What Causes Constipation—and How to Deal

What Causes Constipation—and How to Deal

In the words of one omnipresent TV commercial, if you don’t enjoy the go—or hardly go at all—you’re not alone. An American Gastroenterological Association survey revealed that about 16 percent of all Americans and 33 percent of those over 60 are chronically constipated. Lots of doc office visits are stimulated by constipation, and the number keeps going up. We bet it’s because of decreased physical activity, decreased fiber in the standard American diet and, to some extent, because of increased use and abuse of bowel-stopping opioid drugs. Between 2006 and 2011, the frequency of constipation-related ED visits increased by 41.5 percent, from 497,034 to 703,391 visits. And the price tag hit $1,622,624,341.

Clearly something’s gotta go!

What is constipation?
Constipation is defined as difficult or infrequent passage of stool, hardness of stool or a feeling of incomplete evacuation. It may be caused by slow stool movement through the colon or delayed emptying of the colon from pelvic disorders, especially in women. This delayed emptying pelvic disorder is a form of irritable bowel syndrome (IBS) that has symptoms of both IBS and constipation; its called IBS with constipation or IBS-C.

Aggravating factors and reasons for chronic constipation

  • Your diet is low in fiber (you don’t eat 5 to 9 servings of fruits and veggies daily or 2 to 3 servings of 100 percent whole grains).
  • You don’t drink enough water.
  • You’re sedentary (gotta aim for those 10,000 steps a day).   
  • You’re taking certain meds regularly—such as antacids, anticholinergics, anticonvulsants, antispasmodics, calcium channel blockers, diuretics, iron supplements, medicines used to treat Parkinson’s disease, narcotic pain relievers and some medicines used to treat depression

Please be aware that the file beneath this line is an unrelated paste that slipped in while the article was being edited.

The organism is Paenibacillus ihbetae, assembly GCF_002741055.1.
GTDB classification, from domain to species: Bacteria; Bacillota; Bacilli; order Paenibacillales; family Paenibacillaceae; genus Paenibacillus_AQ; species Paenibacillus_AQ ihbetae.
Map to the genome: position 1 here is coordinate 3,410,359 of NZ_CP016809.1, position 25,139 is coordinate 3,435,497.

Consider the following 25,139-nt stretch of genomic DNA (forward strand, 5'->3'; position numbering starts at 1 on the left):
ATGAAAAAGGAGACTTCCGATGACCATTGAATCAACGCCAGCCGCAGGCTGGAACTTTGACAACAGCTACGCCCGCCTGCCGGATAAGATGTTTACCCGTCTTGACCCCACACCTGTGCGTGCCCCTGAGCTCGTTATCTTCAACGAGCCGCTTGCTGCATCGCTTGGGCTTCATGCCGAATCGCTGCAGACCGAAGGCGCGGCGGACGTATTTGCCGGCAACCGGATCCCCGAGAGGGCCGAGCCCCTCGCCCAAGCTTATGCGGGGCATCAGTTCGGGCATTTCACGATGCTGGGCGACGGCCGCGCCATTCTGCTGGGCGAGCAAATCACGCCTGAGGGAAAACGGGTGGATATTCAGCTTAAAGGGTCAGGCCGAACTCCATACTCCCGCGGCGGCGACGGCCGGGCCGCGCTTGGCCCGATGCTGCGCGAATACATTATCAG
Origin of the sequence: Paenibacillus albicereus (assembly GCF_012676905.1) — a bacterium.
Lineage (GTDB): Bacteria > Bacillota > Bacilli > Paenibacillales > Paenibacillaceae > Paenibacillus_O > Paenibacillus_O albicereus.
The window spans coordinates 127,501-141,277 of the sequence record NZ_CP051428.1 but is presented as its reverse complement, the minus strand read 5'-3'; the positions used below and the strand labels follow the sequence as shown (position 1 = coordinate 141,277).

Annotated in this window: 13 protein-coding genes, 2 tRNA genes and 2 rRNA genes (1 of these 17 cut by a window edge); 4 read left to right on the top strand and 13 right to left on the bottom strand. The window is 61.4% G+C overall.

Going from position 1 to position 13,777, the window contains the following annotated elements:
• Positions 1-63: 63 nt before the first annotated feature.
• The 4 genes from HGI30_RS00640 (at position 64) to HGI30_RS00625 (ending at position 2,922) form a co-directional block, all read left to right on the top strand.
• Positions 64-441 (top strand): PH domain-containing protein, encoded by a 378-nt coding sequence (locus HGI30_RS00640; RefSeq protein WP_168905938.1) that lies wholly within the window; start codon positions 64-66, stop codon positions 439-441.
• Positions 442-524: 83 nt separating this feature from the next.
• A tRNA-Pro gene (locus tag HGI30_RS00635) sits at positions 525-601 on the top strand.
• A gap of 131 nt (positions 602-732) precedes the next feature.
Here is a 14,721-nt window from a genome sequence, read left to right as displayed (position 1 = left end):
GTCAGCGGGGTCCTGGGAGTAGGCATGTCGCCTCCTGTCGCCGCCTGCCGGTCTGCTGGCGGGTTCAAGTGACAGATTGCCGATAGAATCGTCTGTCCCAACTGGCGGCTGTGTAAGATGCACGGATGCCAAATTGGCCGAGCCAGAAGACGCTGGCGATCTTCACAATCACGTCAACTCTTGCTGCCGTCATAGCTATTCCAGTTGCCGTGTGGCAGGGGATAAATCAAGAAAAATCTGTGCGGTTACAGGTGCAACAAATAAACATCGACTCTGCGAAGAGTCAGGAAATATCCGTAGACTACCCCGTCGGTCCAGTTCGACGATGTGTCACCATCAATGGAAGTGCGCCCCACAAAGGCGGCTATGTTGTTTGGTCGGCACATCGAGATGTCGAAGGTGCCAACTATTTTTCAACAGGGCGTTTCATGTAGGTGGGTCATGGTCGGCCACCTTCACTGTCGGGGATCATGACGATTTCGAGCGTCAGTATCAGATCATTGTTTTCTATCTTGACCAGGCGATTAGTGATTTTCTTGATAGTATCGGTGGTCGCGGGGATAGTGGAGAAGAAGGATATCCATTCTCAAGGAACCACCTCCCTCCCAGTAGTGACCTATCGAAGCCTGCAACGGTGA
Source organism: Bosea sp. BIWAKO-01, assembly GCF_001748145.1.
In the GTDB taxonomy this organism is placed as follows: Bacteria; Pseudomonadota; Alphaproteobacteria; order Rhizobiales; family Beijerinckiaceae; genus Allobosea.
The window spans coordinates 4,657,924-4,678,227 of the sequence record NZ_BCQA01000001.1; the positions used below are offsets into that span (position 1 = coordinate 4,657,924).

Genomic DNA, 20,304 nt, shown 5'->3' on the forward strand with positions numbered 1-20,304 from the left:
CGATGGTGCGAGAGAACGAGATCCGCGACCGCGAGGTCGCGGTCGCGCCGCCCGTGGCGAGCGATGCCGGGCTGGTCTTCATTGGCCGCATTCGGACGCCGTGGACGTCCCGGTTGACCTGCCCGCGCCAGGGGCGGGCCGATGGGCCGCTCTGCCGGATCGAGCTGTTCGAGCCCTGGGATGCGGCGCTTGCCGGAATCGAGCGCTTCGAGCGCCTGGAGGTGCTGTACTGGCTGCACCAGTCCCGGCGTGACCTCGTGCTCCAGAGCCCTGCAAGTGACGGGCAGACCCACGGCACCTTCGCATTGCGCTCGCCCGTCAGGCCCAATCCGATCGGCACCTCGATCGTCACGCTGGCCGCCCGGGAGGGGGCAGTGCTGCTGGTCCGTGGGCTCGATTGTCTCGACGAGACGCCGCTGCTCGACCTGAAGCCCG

• Other reasons may include travel, pregnancy, disorders that affect your brain and spine, such as Parkinson’s, diabetes and hypothyroidism.

What you can do
Untreated chronic constipation can trigger hemorrhoids, rectal fissures and rectal prolapse—not to mention making you feel bloated, grumpy and tired. If your stool becomes impacted, you may need medical intervention for an extraction. Left untreated, these conditions can require complex treatment to repair and restore normal function. See a gastroenterologist for a diagnosis. If you are over 50, make sure to get a colonoscopy.

Treatment options
Over-the-counter laxatives may provide temporary relief—but they can make it even harder for your body to reset if you use them too frequently. Ask your doc about using psyllium husks (the main active ingredient in Metamucil) at the start of every meal. If that doesn’t do the trick after three days, ask them about polyethylene glycol. Fortunately, there are many other ways to ease primary constipation.

  • Add 30 minutes of physical activity to your day (then increase it gradually).
  • Make sure to drink 2 to 3 extra glasses of water daily.
  • Try supplemental fiber. However, for some folks with slow bowel transit times, fiber just sits there and makes them more blocked up. If you sense that happening, do not use these supplements.
  • Use a stool softener such as colase.
  • Increase your intake of fruits and vegetables. Consider the CRAP diet: cranberries, raisins, apricots and prunes!
  • Take probiotics.

And go online to Cleveland Clinic’s Colorectal Center for Functional Bowel Disorders to download a booklet that will help you get going again.

And then there’s colon training
Some studies have shown that you can—with patience and no straining—train your colon to function more as you want it to. When trying to defecate:

  • Relax; give yourself all the time in the world. Bring along a good read. And no straining.
  • Give yourself a bathroom schedule. At specified times of the day, say 30 minutes after a meal, set aside some time to try.
  • While you’re in the bathroom, practice mindful meditation that uses breathing for relaxation and lets your thoughts about going to the bathroom arise, float though your mind and then fade away. Hopefully so will your constipation!

Medically reviewed in February 2020.

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